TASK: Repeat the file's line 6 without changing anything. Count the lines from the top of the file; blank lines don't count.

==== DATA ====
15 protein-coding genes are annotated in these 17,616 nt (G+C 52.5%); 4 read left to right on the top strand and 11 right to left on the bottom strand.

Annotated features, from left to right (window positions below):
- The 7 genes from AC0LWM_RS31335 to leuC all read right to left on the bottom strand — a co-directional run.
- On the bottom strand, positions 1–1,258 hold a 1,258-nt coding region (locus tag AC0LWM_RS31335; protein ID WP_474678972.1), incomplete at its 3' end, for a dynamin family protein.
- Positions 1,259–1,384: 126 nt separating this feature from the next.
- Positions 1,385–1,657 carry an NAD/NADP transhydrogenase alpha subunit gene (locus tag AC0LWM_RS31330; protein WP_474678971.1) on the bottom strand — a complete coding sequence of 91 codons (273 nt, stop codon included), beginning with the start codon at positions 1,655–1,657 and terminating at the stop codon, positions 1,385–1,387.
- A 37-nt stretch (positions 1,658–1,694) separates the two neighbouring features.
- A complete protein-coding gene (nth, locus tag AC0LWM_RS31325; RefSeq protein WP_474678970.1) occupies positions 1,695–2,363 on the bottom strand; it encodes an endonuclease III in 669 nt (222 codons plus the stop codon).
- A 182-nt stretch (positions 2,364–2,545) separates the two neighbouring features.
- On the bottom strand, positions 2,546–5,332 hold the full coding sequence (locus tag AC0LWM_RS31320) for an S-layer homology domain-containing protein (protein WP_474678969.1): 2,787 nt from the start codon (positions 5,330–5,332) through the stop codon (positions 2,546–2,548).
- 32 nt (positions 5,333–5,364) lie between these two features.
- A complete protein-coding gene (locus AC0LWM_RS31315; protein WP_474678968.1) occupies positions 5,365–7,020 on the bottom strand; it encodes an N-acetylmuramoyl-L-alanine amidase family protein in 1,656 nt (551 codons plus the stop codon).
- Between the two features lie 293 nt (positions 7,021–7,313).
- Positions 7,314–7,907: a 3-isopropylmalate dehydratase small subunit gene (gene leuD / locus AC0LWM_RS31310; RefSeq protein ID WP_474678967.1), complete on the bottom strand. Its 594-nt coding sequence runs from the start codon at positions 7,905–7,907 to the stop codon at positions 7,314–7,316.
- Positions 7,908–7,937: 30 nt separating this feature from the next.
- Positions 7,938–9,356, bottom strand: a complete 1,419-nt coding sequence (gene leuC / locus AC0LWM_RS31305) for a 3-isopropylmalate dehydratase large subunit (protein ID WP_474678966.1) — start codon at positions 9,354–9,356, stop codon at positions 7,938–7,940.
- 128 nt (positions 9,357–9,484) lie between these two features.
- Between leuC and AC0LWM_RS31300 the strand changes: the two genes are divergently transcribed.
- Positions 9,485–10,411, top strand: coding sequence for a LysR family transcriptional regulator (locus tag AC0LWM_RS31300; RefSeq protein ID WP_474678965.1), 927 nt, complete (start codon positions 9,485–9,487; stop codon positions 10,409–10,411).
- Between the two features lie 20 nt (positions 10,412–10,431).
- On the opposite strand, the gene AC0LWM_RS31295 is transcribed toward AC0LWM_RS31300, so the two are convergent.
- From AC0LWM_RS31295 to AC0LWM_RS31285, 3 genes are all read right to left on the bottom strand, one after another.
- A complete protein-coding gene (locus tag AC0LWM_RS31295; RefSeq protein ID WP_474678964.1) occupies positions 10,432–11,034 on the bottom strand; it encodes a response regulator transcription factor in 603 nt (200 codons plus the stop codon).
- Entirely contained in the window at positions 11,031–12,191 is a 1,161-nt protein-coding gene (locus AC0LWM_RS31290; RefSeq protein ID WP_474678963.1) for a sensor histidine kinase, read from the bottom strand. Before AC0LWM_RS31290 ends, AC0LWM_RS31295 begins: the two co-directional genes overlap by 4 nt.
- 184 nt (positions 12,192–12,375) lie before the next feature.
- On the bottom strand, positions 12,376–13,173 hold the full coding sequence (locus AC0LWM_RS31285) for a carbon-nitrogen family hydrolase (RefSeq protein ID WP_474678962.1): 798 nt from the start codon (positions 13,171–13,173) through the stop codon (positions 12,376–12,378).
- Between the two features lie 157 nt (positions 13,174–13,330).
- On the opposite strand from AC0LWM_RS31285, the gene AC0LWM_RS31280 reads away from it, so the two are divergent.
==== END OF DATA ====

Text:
- Positions 1,385–1,657 carry an NAD/NADP transhydrogenase alpha subunit gene (locus tag AC0LWM_RS31330; protein WP_474678971.1) on the bottom strand — a complete coding sequence of 91 codons (273 nt, stop codon included), beginning with the start codon at positions 1,655–1,657 and terminating at the stop codon, positions 1,385–1,387.